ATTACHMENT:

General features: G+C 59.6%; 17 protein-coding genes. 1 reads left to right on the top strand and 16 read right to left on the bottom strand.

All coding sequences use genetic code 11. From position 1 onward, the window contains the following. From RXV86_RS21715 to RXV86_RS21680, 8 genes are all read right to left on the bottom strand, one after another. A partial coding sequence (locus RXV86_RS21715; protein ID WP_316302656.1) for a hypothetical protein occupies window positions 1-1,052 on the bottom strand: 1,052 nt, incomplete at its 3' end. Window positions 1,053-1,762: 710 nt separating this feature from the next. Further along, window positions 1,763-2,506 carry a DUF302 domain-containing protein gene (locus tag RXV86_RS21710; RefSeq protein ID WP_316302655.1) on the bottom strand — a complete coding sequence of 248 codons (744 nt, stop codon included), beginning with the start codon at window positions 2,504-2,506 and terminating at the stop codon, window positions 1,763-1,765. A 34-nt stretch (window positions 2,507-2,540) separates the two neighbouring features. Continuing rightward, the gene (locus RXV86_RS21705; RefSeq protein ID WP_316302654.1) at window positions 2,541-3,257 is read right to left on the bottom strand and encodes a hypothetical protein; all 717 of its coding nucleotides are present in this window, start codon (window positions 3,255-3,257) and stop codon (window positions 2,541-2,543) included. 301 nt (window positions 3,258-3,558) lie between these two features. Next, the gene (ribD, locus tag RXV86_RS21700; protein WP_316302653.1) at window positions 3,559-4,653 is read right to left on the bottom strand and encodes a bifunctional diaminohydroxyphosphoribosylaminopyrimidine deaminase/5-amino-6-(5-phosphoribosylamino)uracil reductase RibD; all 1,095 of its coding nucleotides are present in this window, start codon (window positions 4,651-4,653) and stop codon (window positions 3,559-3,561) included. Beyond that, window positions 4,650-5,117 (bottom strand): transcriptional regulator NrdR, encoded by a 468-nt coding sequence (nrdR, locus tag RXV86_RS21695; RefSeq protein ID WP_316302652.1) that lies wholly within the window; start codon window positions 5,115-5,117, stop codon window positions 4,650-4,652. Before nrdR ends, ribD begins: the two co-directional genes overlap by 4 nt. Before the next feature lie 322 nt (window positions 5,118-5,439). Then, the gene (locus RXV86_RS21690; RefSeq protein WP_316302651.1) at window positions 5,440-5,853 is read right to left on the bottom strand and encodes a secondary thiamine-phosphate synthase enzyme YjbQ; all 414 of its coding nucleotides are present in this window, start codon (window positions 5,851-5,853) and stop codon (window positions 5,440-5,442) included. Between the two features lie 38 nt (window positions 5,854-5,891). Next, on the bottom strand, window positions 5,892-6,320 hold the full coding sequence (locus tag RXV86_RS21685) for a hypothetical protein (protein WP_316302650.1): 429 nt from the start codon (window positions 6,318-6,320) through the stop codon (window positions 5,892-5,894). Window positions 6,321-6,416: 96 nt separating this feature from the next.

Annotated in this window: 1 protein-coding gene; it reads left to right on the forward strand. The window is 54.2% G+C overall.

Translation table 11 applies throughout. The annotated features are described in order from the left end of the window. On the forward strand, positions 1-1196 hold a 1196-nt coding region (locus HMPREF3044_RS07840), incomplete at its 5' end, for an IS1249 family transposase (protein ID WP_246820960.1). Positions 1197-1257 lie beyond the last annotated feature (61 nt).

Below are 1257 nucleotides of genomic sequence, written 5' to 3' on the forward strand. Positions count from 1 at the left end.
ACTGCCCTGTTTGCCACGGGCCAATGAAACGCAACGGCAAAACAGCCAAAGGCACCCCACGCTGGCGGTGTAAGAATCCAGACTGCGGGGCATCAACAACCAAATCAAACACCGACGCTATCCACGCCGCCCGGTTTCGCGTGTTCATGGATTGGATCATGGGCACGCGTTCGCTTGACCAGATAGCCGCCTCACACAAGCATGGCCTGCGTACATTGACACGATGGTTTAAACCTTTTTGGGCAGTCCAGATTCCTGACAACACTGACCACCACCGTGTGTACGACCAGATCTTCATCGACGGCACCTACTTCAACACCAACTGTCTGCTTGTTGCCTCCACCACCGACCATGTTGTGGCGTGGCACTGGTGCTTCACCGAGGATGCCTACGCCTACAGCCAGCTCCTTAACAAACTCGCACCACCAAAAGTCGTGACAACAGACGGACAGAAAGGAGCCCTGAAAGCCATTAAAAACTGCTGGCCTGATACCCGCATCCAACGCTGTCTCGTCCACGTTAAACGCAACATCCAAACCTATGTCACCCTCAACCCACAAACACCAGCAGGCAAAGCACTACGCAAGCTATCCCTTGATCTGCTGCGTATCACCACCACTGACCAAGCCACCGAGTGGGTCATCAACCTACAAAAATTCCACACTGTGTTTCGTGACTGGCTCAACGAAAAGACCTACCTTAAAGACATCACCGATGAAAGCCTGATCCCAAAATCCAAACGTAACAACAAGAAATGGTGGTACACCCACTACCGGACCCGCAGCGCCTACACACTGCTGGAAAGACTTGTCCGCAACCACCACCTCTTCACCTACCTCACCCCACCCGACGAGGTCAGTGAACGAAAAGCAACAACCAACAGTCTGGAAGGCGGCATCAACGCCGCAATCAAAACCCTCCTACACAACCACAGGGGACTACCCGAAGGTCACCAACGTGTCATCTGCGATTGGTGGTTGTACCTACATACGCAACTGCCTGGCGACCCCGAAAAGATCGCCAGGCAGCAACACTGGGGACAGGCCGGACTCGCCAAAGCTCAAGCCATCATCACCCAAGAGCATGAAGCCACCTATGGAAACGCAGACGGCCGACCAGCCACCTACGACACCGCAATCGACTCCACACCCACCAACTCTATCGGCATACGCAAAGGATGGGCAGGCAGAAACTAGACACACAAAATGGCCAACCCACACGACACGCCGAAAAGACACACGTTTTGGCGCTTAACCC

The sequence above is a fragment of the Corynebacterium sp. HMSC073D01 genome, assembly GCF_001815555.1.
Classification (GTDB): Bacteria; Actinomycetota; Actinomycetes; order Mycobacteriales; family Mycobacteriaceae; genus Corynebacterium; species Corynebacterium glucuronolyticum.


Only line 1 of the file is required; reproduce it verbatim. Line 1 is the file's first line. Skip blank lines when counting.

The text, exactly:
General features: G+C 59.6%; 17 protein-coding genes. 1 reads left to right on the top strand and 16 read right to left on the bottom strand.